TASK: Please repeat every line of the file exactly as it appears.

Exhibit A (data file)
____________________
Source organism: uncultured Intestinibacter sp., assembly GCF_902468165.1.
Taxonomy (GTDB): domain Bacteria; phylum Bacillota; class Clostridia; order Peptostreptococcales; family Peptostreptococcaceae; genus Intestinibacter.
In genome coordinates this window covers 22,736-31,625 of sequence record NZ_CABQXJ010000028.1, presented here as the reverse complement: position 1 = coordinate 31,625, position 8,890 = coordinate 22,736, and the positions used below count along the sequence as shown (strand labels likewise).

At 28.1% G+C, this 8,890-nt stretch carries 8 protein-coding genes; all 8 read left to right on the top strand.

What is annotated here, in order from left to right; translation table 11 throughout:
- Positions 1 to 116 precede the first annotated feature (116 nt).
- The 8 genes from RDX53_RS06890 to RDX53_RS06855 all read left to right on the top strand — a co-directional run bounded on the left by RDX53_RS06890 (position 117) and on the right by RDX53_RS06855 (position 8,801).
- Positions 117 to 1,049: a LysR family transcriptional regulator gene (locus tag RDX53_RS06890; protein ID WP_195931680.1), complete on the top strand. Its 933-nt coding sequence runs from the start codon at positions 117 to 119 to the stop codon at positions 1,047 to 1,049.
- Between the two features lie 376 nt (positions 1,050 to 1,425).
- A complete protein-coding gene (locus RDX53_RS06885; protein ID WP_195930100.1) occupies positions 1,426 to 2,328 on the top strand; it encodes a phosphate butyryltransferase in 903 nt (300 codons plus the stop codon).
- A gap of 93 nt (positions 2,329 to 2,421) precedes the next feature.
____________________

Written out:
Source organism: uncultured Intestinibacter sp., assembly GCF_902468165.1.
Taxonomy (GTDB): domain Bacteria; phylum Bacillota; class Clostridia; order Peptostreptococcales; family Peptostreptococcaceae; genus Intestinibacter.
In genome coordinates this window covers 22,736-31,625 of sequence record NZ_CABQXJ010000028.1, presented here as the reverse complement: position 1 = coordinate 31,625, position 8,890 = coordinate 22,736, and the positions used below count along the sequence as shown (strand labels likewise).

At 28.1% G+C, this 8,890-nt stretch carries 8 protein-coding genes; all 8 read left to right on the top strand.

What is annotated here, in order from left to right; translation table 11 throughout:
- Positions 1 to 116 precede the first annotated feature (116 nt).
- The 8 genes from RDX53_RS06890 to RDX53_RS06855 all read left to right on the top strand — a co-directional run bounded on the left by RDX53_RS06890 (position 117) and on the right by RDX53_RS06855 (position 8,801).
- Positions 117 to 1,049: a LysR family transcriptional regulator gene (locus tag RDX53_RS06890; protein ID WP_195931680.1), complete on the top strand. Its 933-nt coding sequence runs from the start codon at positions 117 to 119 to the stop codon at positions 1,047 to 1,049.
- Between the two features lie 376 nt (positions 1,050 to 1,425).
- A complete protein-coding gene (locus RDX53_RS06885; protein ID WP_195930100.1) occupies positions 1,426 to 2,328 on the top strand; it encodes a phosphate butyryltransferase in 903 nt (300 codons plus the stop codon).
- A gap of 93 nt (positions 2,329 to 2,421) precedes the next feature.